Daily Reflections January 31, 2018
Today’s text is both mysterious and wonderful. The thoughtful reader can’t help but walk away from Genesis 32 with a laundry list of questions. Why did God wrestle with Jacob? Was the man in this account an early revelation of Jesus Christ? Why did God allow Jacob to have some semblance of success? Surely God could have easily won that match had He so desired. And why did He leave Jacob with a limp?
As I ponder these questions myself, Romans 15:4 springs to my mind:
For whatever was written in former days was written for our instruction, that through endurance and through the encouragement of the Scriptures we might have hope. (Romans 15:4 ESV)
This story and all of the strange details contained within it was written to build up the church. It was written to give people like you and me hope. With that in mind, can you see the hope in this story of the way in which God deals with a sinful man?
He wrestles Jacob to the ground and brings him to the point of exhaustion. He rewards Jacob’s tenacious desire for the blessing of God. He gives Jacob a new name – his former name carried the meaning of one who is a deceiver – one who grasps at the heels of others – but his new name means one who wrestles with God. And with this new name, God gave Jacob (now Israel) a limp so that he would always remember his encounter with God. As I think about this last detail I can’t help but think of Paul’s instruction to the Ephesians:
Walk in a manner worthy of the calling with which you have been called. (Ephesians 4:1 ESV)
When we have encountered the living God, it changes us. That change is both internal and external. We walk differently on the other side of an encounter with the living God. I think that’s what we’re meant to see here. Jacob had a history of lying and cheating. He was a sinner, through and through. But God, being rich in mercy, wrestled this sinner to the ground and set him on a new trajectory. He gave him a new identity. Jacob never walked the same after that day.
We should note that he still had to face his brother Esau. Jacob’s circumstances didn’t change, but his identity changed and that made all the difference. The man who had made his fortune through cunning and deception approached his brother face to face and asked for forgiveness.
When God takes a hold of His people, they are never the same. Old Testament and New.
Assistant Pastor Levi denBok
As Jesus taught, healed, and called people to repentance, he continued to encounter opposition. In Mark 2 we saw four instances of conflict with the religious authorities. In these encounters, Jesus addressed issues of forgiveness, Sabbath rules, eating with sinners and fasting. Though he silenced his critics, he did not stop their enmity. As this chapter unfolds we see the opposition of his family, rejection from the scribes, and murderous intentions from the Pharisees and Herodians.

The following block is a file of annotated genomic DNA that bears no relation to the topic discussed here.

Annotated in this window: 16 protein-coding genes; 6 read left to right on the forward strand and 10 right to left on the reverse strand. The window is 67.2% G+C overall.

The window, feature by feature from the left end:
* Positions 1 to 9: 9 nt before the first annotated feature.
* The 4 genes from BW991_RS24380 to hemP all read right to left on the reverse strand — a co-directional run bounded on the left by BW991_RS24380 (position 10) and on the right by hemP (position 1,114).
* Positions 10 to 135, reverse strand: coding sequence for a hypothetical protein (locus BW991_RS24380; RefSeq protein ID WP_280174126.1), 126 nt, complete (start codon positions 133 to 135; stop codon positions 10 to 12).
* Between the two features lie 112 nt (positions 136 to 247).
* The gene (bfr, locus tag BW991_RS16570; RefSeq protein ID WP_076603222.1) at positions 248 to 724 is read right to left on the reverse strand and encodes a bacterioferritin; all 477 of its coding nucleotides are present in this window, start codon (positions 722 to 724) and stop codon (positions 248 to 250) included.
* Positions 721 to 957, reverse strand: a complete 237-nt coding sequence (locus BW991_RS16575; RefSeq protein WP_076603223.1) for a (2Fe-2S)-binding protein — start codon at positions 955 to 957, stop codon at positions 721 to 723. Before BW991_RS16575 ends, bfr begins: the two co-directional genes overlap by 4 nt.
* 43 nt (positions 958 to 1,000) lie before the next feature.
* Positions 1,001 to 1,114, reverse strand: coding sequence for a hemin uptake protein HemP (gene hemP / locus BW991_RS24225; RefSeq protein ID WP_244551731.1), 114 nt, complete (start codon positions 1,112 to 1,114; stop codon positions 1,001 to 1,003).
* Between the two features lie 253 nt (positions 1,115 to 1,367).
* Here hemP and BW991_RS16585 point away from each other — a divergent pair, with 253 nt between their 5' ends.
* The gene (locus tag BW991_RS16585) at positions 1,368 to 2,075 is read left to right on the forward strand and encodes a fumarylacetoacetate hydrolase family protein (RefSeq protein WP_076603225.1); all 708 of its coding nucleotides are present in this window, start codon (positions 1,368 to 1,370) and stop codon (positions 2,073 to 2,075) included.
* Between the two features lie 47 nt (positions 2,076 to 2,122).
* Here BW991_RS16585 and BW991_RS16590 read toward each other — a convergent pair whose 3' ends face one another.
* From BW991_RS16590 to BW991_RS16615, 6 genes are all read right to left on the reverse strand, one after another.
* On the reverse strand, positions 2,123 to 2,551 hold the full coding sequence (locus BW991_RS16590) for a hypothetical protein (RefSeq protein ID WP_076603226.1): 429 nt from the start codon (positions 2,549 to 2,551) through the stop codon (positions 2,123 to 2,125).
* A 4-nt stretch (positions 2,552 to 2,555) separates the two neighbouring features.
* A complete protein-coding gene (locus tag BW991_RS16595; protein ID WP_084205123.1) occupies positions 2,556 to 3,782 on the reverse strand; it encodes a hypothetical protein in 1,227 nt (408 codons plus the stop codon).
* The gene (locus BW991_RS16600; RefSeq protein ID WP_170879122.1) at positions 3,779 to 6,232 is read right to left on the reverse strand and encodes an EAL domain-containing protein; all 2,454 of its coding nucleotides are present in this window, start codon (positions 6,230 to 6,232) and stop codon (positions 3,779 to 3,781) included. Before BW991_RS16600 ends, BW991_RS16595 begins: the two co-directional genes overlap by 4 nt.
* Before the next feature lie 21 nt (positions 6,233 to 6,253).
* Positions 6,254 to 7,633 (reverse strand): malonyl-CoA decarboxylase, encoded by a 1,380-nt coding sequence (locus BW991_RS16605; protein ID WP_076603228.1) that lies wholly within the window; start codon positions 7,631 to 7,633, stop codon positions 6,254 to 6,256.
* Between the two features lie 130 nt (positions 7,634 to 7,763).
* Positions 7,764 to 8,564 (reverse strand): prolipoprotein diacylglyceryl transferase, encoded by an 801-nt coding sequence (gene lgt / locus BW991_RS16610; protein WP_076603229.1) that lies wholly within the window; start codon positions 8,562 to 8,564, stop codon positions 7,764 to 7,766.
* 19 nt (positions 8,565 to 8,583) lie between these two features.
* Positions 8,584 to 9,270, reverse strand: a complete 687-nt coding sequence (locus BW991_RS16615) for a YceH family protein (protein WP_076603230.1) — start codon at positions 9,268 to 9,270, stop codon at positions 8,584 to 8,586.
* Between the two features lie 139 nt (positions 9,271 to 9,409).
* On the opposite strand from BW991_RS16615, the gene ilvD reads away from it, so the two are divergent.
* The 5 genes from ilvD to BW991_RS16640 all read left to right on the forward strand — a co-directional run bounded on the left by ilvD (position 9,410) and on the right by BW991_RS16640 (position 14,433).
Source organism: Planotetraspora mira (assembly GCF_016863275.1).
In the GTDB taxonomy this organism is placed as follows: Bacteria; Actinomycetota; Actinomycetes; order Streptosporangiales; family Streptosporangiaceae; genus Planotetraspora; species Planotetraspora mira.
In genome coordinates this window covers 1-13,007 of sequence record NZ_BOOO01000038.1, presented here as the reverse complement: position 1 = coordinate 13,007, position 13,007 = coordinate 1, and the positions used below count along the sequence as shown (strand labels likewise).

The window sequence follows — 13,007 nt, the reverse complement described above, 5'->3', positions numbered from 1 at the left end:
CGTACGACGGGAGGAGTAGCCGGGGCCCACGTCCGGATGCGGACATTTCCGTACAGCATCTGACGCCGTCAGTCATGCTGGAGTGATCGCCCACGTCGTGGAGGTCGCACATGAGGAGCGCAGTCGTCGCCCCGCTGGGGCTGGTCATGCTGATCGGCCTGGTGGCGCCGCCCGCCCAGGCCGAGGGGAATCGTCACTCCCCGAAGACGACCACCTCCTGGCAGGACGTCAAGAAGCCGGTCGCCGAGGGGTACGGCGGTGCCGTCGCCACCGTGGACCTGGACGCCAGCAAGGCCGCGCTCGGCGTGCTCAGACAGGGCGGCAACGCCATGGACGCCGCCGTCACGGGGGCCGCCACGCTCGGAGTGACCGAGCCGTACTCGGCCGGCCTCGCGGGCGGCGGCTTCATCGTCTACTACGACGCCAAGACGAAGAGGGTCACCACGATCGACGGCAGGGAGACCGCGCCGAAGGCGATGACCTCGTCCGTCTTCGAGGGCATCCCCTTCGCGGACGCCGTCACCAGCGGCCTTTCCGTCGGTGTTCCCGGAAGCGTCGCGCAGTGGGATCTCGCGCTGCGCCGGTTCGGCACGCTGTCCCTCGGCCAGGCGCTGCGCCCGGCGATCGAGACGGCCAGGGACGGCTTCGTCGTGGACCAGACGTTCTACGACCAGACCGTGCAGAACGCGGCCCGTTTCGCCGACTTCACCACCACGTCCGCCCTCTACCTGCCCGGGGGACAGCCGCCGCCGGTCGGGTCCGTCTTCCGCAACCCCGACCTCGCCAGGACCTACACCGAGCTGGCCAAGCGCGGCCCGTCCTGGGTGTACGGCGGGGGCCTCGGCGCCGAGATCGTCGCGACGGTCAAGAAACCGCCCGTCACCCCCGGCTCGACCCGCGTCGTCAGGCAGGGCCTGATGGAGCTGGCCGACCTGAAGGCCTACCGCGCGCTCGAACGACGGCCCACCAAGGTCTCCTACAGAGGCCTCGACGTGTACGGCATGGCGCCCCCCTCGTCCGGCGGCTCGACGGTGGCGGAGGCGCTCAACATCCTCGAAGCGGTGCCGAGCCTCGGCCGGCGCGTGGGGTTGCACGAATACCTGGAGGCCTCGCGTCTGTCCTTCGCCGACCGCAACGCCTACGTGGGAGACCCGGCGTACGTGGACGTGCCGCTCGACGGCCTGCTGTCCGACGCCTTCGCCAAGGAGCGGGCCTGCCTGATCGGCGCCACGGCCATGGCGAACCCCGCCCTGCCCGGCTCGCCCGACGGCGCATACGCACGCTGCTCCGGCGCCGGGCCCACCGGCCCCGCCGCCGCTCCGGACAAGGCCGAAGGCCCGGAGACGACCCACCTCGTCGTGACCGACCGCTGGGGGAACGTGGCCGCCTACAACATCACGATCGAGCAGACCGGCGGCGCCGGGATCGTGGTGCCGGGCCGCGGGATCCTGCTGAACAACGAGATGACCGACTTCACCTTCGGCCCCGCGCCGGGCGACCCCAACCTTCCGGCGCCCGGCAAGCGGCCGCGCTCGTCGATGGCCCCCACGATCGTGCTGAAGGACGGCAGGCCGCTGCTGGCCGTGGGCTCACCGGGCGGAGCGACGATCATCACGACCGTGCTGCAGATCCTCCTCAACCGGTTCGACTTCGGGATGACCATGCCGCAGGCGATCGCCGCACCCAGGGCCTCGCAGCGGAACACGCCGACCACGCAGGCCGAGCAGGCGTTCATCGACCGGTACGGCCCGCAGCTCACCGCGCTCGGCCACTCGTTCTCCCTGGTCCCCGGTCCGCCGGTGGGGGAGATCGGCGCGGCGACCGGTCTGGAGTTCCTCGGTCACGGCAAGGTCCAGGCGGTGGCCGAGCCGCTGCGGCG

Again he entered the synagogue, and a man was there with a withered hand. (Mark 3:1 ESV)
On the Sabbath, in the synagogue, Jesus threw down the gauntlet, purposefully healing a man with a withered hand. Contrary to Jewish protocol concerning Sabbath practices, Jesus demonstrated that God is compassionate, does good, and saves life! In the healing, Jesus broke no biblical laws concerning the Sabbath - rather he demonstrated both his heart and authority to heal and forgive. Jesus has power to liberate. He reaches out across the strata of society and offers eternal life. In Jesus, mercy indeed triumphs over rabbinical law.
This healing set his opponents on a mission to destroy him. The war was on. In fact, by crossing traditional enemy lines, the Pharisees formed an alliance with the Herodians. Not only did the Pharisees show no mercy to the crippled man, but they themselves, on the Sabbath, conspired to murder Jesus. They were blind to Jesus’ identity and their culpability. It was apparent that Judaism was completely, spiritually bankrupt. They rejected and eventually killed their Messiah. How utterly tragic. How we need to guard against a hard-heart and against man-made rules that blind us to God and how he works in the lives of the broken.
And the scribes who came down from Jerusalem were saying, “He is possessed by Beelzebul,” and “by the prince of demons he casts out the demons.” And he called them to him and said to them in parables, “How can Satan cast out Satan? (Mark 3:22-24 ESV)
Jesus, the Son of God, also had to endure the blasphemous accusations of being called a demon-possessed tool of Satan. Jesus countered this ridiculous and illogical charge warning those who accused him of their eternal damnation.
Obviously, Mark presents different groups of people who rallied around Jesus for different reasons and motives. Some came to criticize and destroy (the religious leaders). Some came for the goodies and free lunch (the crowds). Some came to protect him from his apparent ill-balanced lifestyle (his biological family). Some came because they, by God’s grace, understood that Jesus was who he said he was; and to that end, they sat, listened and sought to obey his word and will.
Praise God for a merciful Saviour who endured unimaginable rejection and still patiently waits for people to bow before him. As a broken person, stretch out your hand and touch the hem of his garment in prayer. In faith, receive God’s generosity and grace. As one who knows Jesus the Son of God, yield to his word and Lordship. Sit as his feet, spend time with him. Learn from him and seek to walk in faithful obedience and in loving compassion.
Associate Pastor Jody Cross